Pet food service tails.com has said it aims to use its “unique” data and insights to improve the lives of dogs and their owners with the launch of Data Labs.
The group has gathered information on the health, wellbeing and life expectancy of hundreds of thousands of dogs since 2014.
Data Labs is designed to put this insight to use and work with vets and industry professionals to enhance the research on dog health and nutrition.
The first “major milestone” of Data Labs will be the publication of Tails.com’s first peer-reviewed scientific paper.
The paper will detail the effects of body weight, body condition, gender and neutering on the longevity and health of dogs, with further scientific papers planned for publication in the coming months and years.
The database has already provided insights that include:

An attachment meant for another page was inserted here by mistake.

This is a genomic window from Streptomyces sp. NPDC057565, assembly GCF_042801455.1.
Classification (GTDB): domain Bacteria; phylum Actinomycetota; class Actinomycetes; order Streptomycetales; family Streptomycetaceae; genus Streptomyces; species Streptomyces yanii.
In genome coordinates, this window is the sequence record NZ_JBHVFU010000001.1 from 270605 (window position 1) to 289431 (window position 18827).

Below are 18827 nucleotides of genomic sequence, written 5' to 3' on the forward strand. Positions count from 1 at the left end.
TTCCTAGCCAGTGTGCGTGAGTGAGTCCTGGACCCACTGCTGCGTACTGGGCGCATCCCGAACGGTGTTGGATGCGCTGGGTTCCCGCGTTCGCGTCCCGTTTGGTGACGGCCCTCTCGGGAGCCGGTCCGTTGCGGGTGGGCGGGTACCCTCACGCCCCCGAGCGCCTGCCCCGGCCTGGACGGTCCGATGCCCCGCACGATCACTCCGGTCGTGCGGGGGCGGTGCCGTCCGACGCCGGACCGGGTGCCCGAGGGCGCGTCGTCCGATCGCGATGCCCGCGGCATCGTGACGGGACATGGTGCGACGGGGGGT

- In certain breeds, a significant proportion of owners are unaware that their dog is overweight.
- Being overweight or obese can take months, or in some cases, years off the lives of dogs.
- Evidence to suggest that there are improvements in life expectancy when overweight dogs return to an ideal body weight.
- Neutering our dogs is associated with a longer life expectancy across 15 of the studied dog breeds.
Sean McCormack, head Vet at Tails.com, said: “As a Vet in practice, you gain an understanding of general animal issues and trends. But what this data can do is look over hundreds of thousands of dogs, unpick all of the nutritional, breed and age-related data we’ve collected over time, and then provide an insight-rich window into the best possible way to care for our dogs.
“We’re really just scratching the surface in terms of what we have at our disposal. There’s real potential for Data Labs to fundamentally change the way that we view dog nutrition and dog health going forwards.”
Lorna Brightmore, lead data scientist at Tails.com, added: “We are renowned for being a nation of dog lovers and the data we have has huge potential to unlock insights which have a direct impact on the wellbeing of our pets.
“Even at this early stage, we are finding strong associations between a number of health factors and longevity and our conclusions will only become stronger over time.”